Lady Wootton’s Green


Lady Wootton’s Green forms a physical and historical link between the cathedral, St Augustine’s abbey and St Martin’s church, which together were granted World Heritage status in 1988.


In 580 Bertha,the great grand-daughter of Clovis the founder of the Frankish monarchy, married Prince Ethelbert of Kent. She was a Christian and a former Roman building, said to be on the site of the current St Martin’s church, was adapted for her use as a chapel. Her route there from the city started from what is now Queningate, a blocked pedestrian gate in the southern city wall, and passed through the fields which would later become Lady Wootton’s Green. In 597 Pope Gregory sent  Prior Augustine to convert the British to christianity and on his arrival he was allowed to use the Queen’s chapel for worship. By 601 King Ethelbert had been converted to christianity and provided the resources for Archbishop Augustine to build his cathedral in the city and the abbey to bear his name outside the walls. The abbey was for the burial of the future Archbishops of Canterbury and Kings of Kent and the  Green thus became part of a ceremonial way between the city and abbey. It also became, from the 12th century, the abbey’s almonry with an associated chapel.

The abbey was enclosed and the Fyndon Gate built by 1308, but after the dissolution of the monasteries the King converted part into his “new lodgings”, eventually to be leased to Edward Lord Wootton in 1612. Lady Wootton was widowed in 1626 but lived on in her palace until she died in 1659. Eventually the garden in front of her gates, which had also been known as Mulberry, Palace or Ambery Green, took her name and came back into public ownership. A row of houses on Broad Street was demolished in 1896 to open the view to the cathedral and create the public gardens. The medieval buildings surrounding the Green were  destroyed by bombing in 1942, leaving only the old almonry building at No 1 to be rebuilt on its remaining 13th century ground floor walls. In 2007 statues of King Ethelbert and Queen Bertha by Stephen Melton of Ramsgate were installed. They were given by the Canterbury Commemoration Society to the city in recognition of the part they played in establishing the christian faith in England.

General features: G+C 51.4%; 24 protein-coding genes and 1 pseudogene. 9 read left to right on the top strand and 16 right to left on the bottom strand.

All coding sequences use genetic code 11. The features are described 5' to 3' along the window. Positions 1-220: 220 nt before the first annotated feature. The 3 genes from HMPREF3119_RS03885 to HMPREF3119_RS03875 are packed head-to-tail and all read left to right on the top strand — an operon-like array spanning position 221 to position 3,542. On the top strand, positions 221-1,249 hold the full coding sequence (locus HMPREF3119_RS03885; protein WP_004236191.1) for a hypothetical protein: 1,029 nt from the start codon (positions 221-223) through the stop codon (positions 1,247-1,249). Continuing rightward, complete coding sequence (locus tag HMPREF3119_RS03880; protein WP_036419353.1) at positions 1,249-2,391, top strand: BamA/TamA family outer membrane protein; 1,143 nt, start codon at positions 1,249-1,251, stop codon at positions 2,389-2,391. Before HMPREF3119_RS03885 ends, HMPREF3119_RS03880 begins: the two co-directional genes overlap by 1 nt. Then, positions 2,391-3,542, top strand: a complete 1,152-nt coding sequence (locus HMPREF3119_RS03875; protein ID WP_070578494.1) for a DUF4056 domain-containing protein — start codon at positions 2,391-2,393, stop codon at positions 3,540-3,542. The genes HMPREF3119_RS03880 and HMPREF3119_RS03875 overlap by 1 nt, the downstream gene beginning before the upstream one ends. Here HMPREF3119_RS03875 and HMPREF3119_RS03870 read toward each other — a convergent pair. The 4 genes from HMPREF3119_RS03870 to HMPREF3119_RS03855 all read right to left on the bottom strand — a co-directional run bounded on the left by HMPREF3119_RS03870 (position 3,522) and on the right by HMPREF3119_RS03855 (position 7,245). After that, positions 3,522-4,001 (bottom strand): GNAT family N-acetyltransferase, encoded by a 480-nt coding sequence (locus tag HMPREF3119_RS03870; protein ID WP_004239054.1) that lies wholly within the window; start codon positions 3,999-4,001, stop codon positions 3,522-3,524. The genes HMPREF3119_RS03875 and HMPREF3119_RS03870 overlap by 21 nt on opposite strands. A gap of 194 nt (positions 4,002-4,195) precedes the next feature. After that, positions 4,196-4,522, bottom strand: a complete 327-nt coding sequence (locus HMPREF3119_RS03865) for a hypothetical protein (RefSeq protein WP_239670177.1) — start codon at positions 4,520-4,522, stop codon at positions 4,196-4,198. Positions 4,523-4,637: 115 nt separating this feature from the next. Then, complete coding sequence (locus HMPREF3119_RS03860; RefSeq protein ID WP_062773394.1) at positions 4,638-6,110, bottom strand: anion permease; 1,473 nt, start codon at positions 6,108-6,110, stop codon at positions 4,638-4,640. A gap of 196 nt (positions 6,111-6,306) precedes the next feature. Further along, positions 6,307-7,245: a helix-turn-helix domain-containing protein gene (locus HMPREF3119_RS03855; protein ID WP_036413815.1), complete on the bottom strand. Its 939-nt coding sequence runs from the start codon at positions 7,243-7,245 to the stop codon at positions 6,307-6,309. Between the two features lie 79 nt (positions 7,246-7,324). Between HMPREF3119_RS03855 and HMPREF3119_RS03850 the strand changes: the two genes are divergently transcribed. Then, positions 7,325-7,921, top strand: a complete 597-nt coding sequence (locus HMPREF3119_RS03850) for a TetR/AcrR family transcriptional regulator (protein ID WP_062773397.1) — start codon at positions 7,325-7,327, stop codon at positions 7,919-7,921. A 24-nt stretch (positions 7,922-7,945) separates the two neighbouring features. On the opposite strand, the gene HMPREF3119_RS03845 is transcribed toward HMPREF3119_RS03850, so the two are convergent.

What to see:

  • The Green from Broad Street (Image 1).
  • The opposite view from in front of Fyndon Gate with the old almonry, now a diocesan building, on the far right (Image 2).
  • The well proportioned Adam style portico of the diocesan building (Image 3).
  • The statue of Queen Bertha, imagined bringing the news of St Augustine’s mission to Ethelbert, in clothes copied from contemporary archaeological finds and images (Image 4).
  • The statue of King Ethelbert, welcoming the news from his queen, in clothes also copied from contemporary archaeological finds and images  (Image 5).
  • The blocked Queningate in the southern wall of the city, just across Broad Street. Below the red Roman bricks of the arch can be seenthe jambs of the original carriageway (Image 6).
  • One  of the way finding plaques in the Green indicating Queen Bertha’s walk which starts at  the south west door of the cathedral  and ends at St Martin’s church (Image 7).

Accessibility:  The Green is accessible at all times.

Sources: Lyle (2008)